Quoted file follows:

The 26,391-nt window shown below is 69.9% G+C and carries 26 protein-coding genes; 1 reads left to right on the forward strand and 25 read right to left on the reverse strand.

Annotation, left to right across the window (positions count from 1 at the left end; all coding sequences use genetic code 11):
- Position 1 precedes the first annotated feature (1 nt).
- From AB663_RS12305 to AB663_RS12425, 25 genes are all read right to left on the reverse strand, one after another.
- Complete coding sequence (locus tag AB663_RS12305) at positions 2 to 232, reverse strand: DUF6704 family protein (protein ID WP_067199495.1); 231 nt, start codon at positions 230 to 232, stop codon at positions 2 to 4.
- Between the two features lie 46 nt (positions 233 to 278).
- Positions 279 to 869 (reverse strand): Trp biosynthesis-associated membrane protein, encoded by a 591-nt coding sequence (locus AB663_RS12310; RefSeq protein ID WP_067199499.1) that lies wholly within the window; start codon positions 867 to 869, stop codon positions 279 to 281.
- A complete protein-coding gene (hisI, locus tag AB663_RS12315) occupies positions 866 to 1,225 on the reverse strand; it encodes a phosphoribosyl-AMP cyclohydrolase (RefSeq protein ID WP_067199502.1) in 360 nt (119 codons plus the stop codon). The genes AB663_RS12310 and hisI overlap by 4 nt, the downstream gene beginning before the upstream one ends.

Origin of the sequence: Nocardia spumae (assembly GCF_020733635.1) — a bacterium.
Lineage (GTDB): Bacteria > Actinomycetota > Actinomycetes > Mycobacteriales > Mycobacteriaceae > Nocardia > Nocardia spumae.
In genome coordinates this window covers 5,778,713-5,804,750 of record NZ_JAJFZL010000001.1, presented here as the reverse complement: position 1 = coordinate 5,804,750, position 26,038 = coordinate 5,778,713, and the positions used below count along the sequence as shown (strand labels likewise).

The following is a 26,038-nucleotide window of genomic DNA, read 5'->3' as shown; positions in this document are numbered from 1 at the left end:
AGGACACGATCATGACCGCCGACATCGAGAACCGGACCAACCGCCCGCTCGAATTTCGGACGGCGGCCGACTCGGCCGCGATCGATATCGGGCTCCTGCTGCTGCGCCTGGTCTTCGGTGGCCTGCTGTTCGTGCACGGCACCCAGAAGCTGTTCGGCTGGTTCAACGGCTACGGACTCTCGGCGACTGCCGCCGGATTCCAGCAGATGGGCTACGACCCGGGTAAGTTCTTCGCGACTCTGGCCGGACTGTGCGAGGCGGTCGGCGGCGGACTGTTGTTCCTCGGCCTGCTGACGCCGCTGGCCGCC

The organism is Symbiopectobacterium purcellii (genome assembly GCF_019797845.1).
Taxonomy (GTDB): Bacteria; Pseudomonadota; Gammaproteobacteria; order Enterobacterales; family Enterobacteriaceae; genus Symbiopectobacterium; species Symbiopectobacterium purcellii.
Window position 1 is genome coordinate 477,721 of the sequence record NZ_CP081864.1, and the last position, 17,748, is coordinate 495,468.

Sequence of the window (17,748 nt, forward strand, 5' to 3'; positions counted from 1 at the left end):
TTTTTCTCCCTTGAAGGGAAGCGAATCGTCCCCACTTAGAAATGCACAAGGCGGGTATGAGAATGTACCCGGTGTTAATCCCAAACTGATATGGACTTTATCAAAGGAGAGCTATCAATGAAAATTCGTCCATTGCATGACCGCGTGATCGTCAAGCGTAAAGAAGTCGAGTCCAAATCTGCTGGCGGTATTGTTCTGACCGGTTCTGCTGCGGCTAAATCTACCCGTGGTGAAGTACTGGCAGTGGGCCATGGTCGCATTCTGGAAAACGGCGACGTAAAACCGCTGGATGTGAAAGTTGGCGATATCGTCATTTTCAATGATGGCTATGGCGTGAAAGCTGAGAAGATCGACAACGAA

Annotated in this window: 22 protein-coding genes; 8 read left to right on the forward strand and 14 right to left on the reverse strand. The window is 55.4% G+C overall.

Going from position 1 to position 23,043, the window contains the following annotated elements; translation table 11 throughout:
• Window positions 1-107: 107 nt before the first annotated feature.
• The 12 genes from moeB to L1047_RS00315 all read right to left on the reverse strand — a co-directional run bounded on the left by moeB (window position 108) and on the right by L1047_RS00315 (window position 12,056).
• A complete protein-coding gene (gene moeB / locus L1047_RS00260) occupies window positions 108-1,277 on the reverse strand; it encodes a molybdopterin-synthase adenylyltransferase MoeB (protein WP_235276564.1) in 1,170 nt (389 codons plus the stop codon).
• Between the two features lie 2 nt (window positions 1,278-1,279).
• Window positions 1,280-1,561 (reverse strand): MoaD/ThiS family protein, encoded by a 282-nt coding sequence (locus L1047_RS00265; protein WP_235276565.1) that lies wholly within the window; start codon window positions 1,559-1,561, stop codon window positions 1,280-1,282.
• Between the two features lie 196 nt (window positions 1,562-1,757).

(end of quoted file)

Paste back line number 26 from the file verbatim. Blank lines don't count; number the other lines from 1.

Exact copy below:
• Between the two features lie 196 nt (window positions 1,562-1,757).